Hearts and flowers and candy, oh my! Inuit artists have created many and varied depictions of love—romantic love, familial love, community love and more—but today we’re taking a look at works that contain traditional tropes of love. Whether you’re celebrating love day or just feeling the need for a little love on any day, keep reading to see what symbols Inuit artists have incorporated into their love languages.
Simon Oleekatalik Inuk with Heart (n.d.) Pyroxene 26.7 × 15.2 × 8.9 cm© THE ARTIST
When I look at this adorable sculpture by Simon Oleekatalik, I can’t help but smile. The figure’s short stature, white beady eyes and tilted head remind me of a small child looking up at their parents. It makes me wonder—is this little Inuk sweetly asking for something? Or maybe they are simply gazing up with adoration. The simplicity of the dark coloured mineral allows for Oleekatalik’s carving skills to shine, including the sculpted opening at the centre revealing a dangling heart inside. This simple detail evokes the innocent love that comes from our tiniest family members. Inuk with Heart reminds me that love is within all of us, no matter our size.
—Lisa Frenette, Associate Editor
Kablusiak Heart Paddle (2022) Dyed sealskin, leather and artificial sinew 30.5 × 17.8 × 6.4 cmCOURTESY NORBERG HALL © THE ARTIST
Kablusiak’s Heart Paddle is a reminder that there are many different expressions of affection and desire out there. This saucy love paddle is part of an exhibition called After Care, a term used in BDSM, fetish and kink circles for the emotional support you are supposed to provide to your submissive partner after acts of domination, to ensure a rebalancing of emotional equilibrium after they have willingly given up some or all of their power to the dominant partner. Boasting soft leather and deep red sealskin you can be sure to give or receive spanks this February 14th with the highest quality natural materials. Or maybe you just really like ping pong…either way, no judgment!
—Napatsi Folger, Associate Editor
Chantal Jung Sydnie (2018) Mixed media 33 × 24 cm© THE ARTIST
Some people love a vase full of spring tulips. Others swoon for sunflowers. I personally love a top-heavy dahlia, leaning into its own weight and beauty—it’s such a show off. Sydnie, the subject of Chantal Jung’s mixed-media collage, is a fan of the traditional red rose, usually associated with passion and romance. Jung’s series of flower portraits, which graced the cover of IAQ’s Relations issue, features seven strong women posing with their blooms of choice. I love how Sydnie appears to be cloaked in the roses, her face peering out in several places from behind the petals, suggesting that this is a person full of wonderful complexities. Jung, who is originally from Happy-Valley Goose-Bay, NL, has spent years honing her collage style, experimenting with various found materials. In a 2019 interview with IAQ, Jung explained how making an art piece of someone creates an intimate connection. I can feel the intimacy in the piece, and am particularly drawn to how Sydnie looks directly at the camera as if to say, “I deserve all these flowers and more.”
—Sue Carter, Deputy Editor
Taqralik Partridge Beaded Heart Earrings (2022) Glass beads© THE ARTIST
Beaded earrings are my love language, and Taqralik Partridge is speaking to me. The writer, multi-disciplinary artist and curator from Kuujjuaq, Nunavik, QC, is fluent in using a wide vocabulary of media to communicate, from her spoken-word performances to her photographs chronicling how the COVID-19 pandemic has impacted her creative practice. Since the new year, I’ve been enjoying seeing the collection of Beaded Heart Earrings that Partridge has been creating in time for Valentine’s Day. I’m infatuated by her combination of romantic reds and purples with a contrasting striped border and lacy neon beaded edging. Backed by deer hide, Partridge knows just the words to make this Inuk swoon on V-Day.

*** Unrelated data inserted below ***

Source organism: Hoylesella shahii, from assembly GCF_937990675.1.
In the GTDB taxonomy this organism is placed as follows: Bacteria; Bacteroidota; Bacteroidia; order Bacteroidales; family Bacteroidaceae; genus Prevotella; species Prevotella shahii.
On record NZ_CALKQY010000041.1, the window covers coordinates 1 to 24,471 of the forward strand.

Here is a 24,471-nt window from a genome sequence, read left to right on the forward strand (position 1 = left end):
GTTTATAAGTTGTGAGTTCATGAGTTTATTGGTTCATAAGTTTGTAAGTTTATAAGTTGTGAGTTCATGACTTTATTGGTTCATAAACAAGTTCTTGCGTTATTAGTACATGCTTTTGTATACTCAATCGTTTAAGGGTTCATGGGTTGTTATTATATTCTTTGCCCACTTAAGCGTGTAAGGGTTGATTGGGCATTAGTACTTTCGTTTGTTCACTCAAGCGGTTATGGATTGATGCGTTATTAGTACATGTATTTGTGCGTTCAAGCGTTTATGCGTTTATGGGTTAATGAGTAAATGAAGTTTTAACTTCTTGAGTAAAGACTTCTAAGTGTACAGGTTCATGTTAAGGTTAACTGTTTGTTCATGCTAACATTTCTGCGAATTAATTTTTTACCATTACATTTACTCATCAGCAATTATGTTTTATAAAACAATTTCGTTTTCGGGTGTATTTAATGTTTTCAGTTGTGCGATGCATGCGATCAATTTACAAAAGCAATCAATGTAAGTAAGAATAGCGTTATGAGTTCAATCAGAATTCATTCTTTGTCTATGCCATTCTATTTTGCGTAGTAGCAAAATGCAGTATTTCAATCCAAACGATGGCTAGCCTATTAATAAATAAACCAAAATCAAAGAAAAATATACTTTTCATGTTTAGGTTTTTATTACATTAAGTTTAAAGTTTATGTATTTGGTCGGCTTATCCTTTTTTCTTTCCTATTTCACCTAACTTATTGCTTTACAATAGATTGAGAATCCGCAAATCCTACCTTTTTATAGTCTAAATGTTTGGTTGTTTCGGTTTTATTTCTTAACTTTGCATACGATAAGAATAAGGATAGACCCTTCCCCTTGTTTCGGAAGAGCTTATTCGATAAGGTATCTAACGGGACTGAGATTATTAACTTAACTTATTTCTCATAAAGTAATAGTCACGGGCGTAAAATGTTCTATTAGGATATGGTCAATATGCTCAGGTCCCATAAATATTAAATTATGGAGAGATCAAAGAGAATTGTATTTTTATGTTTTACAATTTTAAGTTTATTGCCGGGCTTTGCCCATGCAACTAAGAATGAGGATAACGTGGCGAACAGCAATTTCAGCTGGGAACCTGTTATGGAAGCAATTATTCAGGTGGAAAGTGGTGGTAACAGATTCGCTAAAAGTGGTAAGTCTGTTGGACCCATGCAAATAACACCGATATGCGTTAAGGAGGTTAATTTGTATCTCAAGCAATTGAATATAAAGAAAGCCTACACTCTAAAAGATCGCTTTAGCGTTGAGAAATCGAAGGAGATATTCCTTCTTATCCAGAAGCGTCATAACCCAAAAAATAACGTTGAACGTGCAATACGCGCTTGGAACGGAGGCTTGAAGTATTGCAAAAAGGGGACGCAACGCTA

—Leanne Inuarak-Dall, Contributing Editor
Pudloo Samayualie Untitled (Hot Tamales) (2015) Coloured pencil and ink 38.1 x 58.4 cmREPRODUCED WITH PERMISSION DORSET FINE ARTS COURTESY INUIT GALLERY OF VANCOUVER © THE ARTIST
Nothing says Valentine’s Day quite like a little red hot spice. This 2015 drawing from Pudloo Samayualie was created alongside a small suite of confectionery-inspired subjects—including jellybeans and the suggestively named “juicy squirts.” The Hot Tamales, however, are my personal favourite. This piece offers an early window into the artist’s signature cross-hatching technique and her inclination to work in grid-like compositions, something she has continued to use to great effect in her more architecturally driven works. It is also, of course, a studied and carefully rendered image of a subject pulled from her daily life with some cheeky humour thrown in for good measure. It’s the graphic equivalent of a wink and the tastiest one around.
—Britt Gallpen, Editorial Director
Dayle Kubluitok Queen of hearts, King of hearts (2020) Digital illustration© THE ARTIST
While not typically considered objects of affection, card games play an important role at my family gatherings, as a way to spend quality time together. These face cards, by Dayle Kubluitok, are vibrant, fun and eye-catching. The Iqaluit, NU-based graphic artist incorporates Inuit aesthetics into the deck: the Queen of hearts, with her tunniit, symmetrically patterned amauti and Arctic poppy in hand stand out, and the King of hearts follows suit. Rich colours saturate both cards; vibrant red pulls focus and is balanced by bold yellow accents and alternating black and white detailing. On a day to celebrate love and relationships of all kinds, I can’t think of a better way than gathering around a deck of cards.
—Nadine Ryan, Assistant Editor